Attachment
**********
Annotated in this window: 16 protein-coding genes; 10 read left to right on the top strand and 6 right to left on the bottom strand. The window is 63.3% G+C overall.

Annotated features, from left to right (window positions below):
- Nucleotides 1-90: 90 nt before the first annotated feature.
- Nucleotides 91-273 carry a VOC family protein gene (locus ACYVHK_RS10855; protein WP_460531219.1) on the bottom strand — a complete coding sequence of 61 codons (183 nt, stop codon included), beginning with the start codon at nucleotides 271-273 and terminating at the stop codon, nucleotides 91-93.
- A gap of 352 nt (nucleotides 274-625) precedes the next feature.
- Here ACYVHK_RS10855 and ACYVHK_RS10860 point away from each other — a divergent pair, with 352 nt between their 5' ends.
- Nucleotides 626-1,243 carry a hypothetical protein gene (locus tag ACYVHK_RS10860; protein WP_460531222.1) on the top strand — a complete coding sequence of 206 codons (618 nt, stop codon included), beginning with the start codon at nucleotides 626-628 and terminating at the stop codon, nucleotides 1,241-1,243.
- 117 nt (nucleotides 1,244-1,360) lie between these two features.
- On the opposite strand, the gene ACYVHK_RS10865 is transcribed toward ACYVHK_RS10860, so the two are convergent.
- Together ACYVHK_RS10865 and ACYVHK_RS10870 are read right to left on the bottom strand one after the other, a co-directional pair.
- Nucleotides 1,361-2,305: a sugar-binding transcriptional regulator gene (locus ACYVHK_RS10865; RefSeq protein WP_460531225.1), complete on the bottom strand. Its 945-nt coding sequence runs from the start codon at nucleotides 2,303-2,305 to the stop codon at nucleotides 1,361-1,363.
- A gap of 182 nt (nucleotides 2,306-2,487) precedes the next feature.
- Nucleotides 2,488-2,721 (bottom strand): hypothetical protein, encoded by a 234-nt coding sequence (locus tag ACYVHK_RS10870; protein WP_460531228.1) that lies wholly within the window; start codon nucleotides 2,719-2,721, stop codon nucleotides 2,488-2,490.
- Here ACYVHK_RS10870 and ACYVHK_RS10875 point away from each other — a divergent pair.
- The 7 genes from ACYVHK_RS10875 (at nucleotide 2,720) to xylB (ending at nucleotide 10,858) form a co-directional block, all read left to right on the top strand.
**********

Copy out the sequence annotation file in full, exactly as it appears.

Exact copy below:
Annotated in this window: 16 protein-coding genes; 10 read left to right on the top strand and 6 right to left on the bottom strand. The window is 63.3% G+C overall.

Annotated features, from left to right (window positions below):
- Nucleotides 1-90: 90 nt before the first annotated feature.
- Nucleotides 91-273 carry a VOC family protein gene (locus ACYVHK_RS10855; protein WP_460531219.1) on the bottom strand — a complete coding sequence of 61 codons (183 nt, stop codon included), beginning with the start codon at nucleotides 271-273 and terminating at the stop codon, nucleotides 91-93.
- A gap of 352 nt (nucleotides 274-625) precedes the next feature.
- Here ACYVHK_RS10855 and ACYVHK_RS10860 point away from each other — a divergent pair, with 352 nt between their 5' ends.
- Nucleotides 626-1,243 carry a hypothetical protein gene (locus tag ACYVHK_RS10860; protein WP_460531222.1) on the top strand — a complete coding sequence of 206 codons (618 nt, stop codon included), beginning with the start codon at nucleotides 626-628 and terminating at the stop codon, nucleotides 1,241-1,243.
- 117 nt (nucleotides 1,244-1,360) lie between these two features.
- On the opposite strand, the gene ACYVHK_RS10865 is transcribed toward ACYVHK_RS10860, so the two are convergent.
- Together ACYVHK_RS10865 and ACYVHK_RS10870 are read right to left on the bottom strand one after the other, a co-directional pair.
- Nucleotides 1,361-2,305: a sugar-binding transcriptional regulator gene (locus ACYVHK_RS10865; RefSeq protein WP_460531225.1), complete on the bottom strand. Its 945-nt coding sequence runs from the start codon at nucleotides 2,303-2,305 to the stop codon at nucleotides 1,361-1,363.
- A gap of 182 nt (nucleotides 2,306-2,487) precedes the next feature.
- Nucleotides 2,488-2,721 (bottom strand): hypothetical protein, encoded by a 234-nt coding sequence (locus tag ACYVHK_RS10870; protein WP_460531228.1) that lies wholly within the window; start codon nucleotides 2,719-2,721, stop codon nucleotides 2,488-2,490.
- Here ACYVHK_RS10870 and ACYVHK_RS10875 point away from each other — a divergent pair.
- The 7 genes from ACYVHK_RS10875 (at nucleotide 2,720) to xylB (ending at nucleotide 10,858) form a co-directional block, all read left to right on the top strand.